Taiwan Dollar Weakens Most in Two Months as Stock Inflows Ebbby
Central bank report fuels expectations it will cut rates again
Foreign funds exiting and importers buying dollars: traders
Taiwan’s dollar depreciated the most since January as equity inflows ebbed amid a rebound in the greenback.
The island’s stocks snapped an eight-day rally that was the longest in three years as the market recorded the smallest foreigner inflow in two weeks. A gauge of the dollar rebounded from a four-month low as demand for emerging-market assets weakened after worse-than-expected Chinese trade data renewed concerns about global growth. Taiwan’s central bank said in a report to lawmakers seen by Bloomberg News on Tuesday that it’s difficult to achieve marked economic growth this year, fueling bets it will add to last year’s two interest rate cuts on March 24.
Taiwan’s dollar fell 0.5 percent, the most since Jan. 6, to NT$33.225 versus the greenback, according to prices from Taipei Forex Inc. The currency has advanced 0.8 percent against the U.S. counterpart in March as all 11 major Asian peers tracked by Bloomberg strengthened. Foreign investors are taking funds out of Taiwan and importers are buying dollars, according to two traders who asked not to be identified.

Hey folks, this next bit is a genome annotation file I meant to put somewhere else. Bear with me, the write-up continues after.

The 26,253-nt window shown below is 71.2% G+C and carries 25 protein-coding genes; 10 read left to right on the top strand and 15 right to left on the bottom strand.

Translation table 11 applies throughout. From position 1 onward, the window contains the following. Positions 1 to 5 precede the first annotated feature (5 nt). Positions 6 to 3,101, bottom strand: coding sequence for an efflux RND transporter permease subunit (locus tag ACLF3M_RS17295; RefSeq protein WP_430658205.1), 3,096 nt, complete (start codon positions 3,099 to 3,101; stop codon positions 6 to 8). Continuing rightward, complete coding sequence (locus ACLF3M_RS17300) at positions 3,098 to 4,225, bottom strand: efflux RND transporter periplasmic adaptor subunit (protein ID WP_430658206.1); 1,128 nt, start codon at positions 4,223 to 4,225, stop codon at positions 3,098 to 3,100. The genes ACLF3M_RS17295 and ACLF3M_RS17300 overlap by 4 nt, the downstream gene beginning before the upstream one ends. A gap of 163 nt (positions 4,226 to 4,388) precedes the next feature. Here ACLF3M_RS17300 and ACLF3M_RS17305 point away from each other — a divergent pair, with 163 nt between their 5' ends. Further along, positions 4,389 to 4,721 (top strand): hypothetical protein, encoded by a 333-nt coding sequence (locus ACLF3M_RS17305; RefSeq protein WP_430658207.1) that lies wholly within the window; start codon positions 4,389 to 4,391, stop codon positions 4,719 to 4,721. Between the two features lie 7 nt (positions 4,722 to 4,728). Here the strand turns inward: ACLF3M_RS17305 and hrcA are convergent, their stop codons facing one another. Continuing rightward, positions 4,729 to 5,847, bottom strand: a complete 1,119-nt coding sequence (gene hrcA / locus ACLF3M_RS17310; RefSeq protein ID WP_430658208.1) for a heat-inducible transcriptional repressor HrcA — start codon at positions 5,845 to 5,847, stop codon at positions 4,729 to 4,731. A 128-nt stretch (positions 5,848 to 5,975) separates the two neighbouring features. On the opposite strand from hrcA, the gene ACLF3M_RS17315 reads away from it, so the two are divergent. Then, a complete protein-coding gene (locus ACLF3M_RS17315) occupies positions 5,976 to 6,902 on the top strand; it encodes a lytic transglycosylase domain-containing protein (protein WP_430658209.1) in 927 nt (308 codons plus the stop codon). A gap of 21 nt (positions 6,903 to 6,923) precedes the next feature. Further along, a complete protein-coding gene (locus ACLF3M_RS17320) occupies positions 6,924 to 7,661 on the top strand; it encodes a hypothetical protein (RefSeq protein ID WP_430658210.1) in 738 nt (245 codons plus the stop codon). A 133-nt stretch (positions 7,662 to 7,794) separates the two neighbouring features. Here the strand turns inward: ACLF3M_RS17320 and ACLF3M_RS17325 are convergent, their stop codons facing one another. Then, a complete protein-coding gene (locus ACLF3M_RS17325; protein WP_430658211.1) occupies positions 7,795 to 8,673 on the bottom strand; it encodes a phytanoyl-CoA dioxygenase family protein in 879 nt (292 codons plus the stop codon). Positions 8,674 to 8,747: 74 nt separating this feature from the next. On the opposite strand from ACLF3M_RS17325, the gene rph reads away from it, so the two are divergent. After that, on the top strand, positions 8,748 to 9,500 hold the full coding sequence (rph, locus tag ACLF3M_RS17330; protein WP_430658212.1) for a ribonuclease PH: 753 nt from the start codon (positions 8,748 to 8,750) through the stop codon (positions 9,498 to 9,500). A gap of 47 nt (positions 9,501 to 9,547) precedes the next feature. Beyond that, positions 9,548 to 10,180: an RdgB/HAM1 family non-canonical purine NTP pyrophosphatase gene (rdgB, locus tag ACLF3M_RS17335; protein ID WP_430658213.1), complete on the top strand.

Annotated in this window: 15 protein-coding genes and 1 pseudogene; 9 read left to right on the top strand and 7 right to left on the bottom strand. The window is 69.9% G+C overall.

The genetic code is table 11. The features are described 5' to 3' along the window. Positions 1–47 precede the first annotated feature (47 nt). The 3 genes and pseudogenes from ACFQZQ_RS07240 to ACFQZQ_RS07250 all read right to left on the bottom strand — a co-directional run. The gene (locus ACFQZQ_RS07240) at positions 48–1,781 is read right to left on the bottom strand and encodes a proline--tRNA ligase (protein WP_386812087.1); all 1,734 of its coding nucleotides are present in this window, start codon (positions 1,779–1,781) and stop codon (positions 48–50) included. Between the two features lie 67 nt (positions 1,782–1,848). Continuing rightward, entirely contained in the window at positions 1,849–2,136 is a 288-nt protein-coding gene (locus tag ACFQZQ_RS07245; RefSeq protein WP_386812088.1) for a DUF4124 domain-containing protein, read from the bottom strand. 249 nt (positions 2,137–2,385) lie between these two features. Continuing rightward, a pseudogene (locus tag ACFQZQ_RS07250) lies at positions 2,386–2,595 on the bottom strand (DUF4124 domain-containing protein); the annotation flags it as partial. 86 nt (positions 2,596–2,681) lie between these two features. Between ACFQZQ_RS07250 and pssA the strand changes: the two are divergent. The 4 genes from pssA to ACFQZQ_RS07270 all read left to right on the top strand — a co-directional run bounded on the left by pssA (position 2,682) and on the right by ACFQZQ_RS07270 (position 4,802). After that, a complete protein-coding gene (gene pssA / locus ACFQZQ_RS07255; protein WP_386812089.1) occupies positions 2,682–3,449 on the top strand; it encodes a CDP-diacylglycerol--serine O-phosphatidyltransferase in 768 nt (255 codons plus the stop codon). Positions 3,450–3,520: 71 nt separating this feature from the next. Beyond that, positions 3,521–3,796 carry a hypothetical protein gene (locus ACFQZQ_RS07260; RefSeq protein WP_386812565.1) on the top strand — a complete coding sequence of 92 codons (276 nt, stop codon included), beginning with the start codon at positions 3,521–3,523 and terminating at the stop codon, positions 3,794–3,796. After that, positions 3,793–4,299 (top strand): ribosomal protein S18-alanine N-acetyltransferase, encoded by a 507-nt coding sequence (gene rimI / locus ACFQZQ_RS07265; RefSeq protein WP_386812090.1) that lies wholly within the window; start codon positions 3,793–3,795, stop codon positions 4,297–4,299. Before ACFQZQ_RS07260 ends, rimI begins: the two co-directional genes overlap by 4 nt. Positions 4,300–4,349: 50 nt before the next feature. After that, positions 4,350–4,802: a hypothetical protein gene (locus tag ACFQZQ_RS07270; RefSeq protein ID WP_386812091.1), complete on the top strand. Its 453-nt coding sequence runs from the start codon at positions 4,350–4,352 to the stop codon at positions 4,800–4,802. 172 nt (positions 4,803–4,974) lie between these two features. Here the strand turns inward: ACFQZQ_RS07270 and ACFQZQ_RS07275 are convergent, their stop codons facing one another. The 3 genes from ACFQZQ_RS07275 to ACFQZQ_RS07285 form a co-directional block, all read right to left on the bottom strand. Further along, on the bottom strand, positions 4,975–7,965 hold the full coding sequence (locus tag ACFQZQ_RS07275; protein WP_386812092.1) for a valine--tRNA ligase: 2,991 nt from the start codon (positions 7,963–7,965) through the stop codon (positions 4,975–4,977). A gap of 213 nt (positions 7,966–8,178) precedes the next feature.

"Inflows may be falling as currencies other than the dollar have been in an upward correction for a while," said Samson Tu, a fund manager at Uni-President Asset Management Corp. in Taipei. "The general meaning of the central bank’s report shows Taiwan is leaning toward another rate cut this month."
One-month non-deliverable forwards on Taiwan’s dollar fell 0.1 percent to NT$32.860, taking their three-day decline to 1.3 percent, data compiled by Bloomberg show. Global funds bought a net $87 million Taiwanese shares on Wednesday, the least since a net sale on Feb. 24.
Maintaining dynamic stability in Taiwan’s dollar helps the economy develop steadily in the long run, the central bank said in its report. The inflation outlook is mild and bank loan growth as slowed amid a weakening economic outlook, it added.
Government bonds climbed, with the 10-year yield falling two basis points to 0.808 percent, a record-low close for a benchmark note of that tenor.